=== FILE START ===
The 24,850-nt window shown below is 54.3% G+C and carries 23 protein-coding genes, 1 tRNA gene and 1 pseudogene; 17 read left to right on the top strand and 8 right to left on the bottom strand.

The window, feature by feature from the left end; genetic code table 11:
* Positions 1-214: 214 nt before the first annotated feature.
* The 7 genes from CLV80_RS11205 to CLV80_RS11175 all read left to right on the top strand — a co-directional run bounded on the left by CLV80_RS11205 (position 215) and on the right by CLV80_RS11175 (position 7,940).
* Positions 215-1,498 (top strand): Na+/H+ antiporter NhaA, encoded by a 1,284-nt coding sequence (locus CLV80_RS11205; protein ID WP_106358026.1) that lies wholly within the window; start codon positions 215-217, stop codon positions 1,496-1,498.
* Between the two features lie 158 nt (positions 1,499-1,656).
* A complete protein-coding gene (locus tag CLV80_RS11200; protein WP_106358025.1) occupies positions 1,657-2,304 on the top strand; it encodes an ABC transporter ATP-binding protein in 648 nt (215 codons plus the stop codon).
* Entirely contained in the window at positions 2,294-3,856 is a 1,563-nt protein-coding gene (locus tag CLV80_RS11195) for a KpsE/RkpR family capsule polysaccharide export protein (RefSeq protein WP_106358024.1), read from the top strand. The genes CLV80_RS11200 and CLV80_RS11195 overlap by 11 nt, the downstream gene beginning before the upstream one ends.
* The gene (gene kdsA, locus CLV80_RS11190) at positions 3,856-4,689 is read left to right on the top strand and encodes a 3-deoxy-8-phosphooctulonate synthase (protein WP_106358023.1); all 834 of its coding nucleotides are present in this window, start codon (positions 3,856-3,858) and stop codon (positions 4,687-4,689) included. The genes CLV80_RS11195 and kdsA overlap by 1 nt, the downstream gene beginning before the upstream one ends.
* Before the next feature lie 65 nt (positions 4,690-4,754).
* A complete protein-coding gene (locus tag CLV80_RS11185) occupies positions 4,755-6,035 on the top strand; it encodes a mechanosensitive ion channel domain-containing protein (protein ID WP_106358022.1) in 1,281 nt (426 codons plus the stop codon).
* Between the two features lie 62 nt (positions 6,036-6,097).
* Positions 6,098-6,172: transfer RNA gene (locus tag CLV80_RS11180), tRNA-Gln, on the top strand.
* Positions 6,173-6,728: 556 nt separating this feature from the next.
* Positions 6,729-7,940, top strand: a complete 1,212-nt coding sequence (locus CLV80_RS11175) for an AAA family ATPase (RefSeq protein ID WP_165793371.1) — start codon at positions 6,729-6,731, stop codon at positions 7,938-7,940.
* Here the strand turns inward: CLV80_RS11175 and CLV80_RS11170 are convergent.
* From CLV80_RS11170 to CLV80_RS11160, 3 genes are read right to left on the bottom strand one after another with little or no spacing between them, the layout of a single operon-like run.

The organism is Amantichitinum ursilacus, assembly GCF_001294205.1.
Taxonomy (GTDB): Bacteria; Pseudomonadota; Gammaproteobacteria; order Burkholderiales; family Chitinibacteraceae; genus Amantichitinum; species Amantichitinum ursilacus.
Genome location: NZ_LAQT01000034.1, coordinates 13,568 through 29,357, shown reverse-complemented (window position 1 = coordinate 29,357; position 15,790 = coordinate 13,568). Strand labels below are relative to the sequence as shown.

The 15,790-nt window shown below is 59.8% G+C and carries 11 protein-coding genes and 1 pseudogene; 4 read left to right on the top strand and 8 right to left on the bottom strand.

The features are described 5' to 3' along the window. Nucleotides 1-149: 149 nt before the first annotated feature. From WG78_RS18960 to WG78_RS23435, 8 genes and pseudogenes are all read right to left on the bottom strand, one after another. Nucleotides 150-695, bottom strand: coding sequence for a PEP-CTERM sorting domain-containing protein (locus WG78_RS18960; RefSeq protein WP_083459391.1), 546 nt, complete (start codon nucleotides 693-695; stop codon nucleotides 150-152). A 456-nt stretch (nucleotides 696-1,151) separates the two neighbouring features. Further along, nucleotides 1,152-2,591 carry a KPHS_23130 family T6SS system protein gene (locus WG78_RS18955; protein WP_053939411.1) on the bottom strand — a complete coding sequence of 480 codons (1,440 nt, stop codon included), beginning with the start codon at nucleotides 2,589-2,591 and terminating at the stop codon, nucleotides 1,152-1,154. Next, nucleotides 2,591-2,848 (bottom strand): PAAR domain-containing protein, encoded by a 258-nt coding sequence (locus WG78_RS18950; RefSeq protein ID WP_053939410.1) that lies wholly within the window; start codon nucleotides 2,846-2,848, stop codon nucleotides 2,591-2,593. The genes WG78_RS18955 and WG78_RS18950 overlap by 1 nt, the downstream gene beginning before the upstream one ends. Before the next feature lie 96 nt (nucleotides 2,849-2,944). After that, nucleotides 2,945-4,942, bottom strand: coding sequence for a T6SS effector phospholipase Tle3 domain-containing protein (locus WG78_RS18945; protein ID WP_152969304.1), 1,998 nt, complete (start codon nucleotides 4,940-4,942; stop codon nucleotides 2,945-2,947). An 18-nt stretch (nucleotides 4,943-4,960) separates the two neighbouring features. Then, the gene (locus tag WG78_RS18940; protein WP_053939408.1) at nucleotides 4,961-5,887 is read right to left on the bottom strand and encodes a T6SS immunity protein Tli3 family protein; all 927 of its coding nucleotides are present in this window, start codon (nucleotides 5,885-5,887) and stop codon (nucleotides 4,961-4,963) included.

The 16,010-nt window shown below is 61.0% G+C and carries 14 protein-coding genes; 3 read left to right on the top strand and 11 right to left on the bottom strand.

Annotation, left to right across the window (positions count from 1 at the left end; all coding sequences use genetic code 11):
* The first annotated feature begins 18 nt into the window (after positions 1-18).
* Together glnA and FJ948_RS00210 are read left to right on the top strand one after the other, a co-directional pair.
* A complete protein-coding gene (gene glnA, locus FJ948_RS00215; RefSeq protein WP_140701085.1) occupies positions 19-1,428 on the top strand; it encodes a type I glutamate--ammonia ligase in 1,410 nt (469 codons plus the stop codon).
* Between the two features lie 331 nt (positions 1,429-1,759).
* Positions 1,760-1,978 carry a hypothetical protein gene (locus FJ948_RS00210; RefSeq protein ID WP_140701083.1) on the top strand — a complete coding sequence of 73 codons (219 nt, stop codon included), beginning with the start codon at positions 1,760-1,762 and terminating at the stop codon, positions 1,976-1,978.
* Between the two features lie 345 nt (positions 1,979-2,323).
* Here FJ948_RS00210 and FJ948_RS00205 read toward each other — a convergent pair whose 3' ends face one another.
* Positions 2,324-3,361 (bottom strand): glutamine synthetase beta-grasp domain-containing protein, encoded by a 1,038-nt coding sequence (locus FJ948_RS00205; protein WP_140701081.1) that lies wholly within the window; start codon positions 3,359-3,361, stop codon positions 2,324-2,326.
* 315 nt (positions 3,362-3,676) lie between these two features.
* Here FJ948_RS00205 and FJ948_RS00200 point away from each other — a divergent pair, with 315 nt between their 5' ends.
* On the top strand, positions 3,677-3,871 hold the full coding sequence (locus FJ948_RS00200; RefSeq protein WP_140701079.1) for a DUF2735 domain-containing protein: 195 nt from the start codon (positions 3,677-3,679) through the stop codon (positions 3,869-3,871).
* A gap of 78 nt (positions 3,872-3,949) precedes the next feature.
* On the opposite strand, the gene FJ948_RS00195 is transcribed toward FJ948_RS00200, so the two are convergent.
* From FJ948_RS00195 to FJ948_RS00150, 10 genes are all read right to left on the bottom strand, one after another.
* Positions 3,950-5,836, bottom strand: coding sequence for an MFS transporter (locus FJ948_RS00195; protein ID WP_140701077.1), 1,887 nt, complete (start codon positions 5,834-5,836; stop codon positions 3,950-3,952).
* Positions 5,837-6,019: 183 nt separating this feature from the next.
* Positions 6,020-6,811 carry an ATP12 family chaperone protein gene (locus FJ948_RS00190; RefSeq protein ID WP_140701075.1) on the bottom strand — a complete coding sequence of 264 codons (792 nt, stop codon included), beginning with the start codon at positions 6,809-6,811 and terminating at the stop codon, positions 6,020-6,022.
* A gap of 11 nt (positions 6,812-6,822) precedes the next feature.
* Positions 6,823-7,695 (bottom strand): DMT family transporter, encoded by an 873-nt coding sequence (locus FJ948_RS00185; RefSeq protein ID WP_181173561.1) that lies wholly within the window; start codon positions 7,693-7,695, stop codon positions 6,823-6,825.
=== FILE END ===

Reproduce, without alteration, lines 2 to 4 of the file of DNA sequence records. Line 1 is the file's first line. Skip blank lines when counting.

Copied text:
The window, feature by feature from the left end; genetic code table 11:
* Positions 1-214: 214 nt before the first annotated feature.
* The 7 genes from CLV80_RS11205 to CLV80_RS11175 all read left to right on the top strand — a co-directional run bounded on the left by CLV80_RS11205 (position 215) and on the right by CLV80_RS11175 (position 7,940).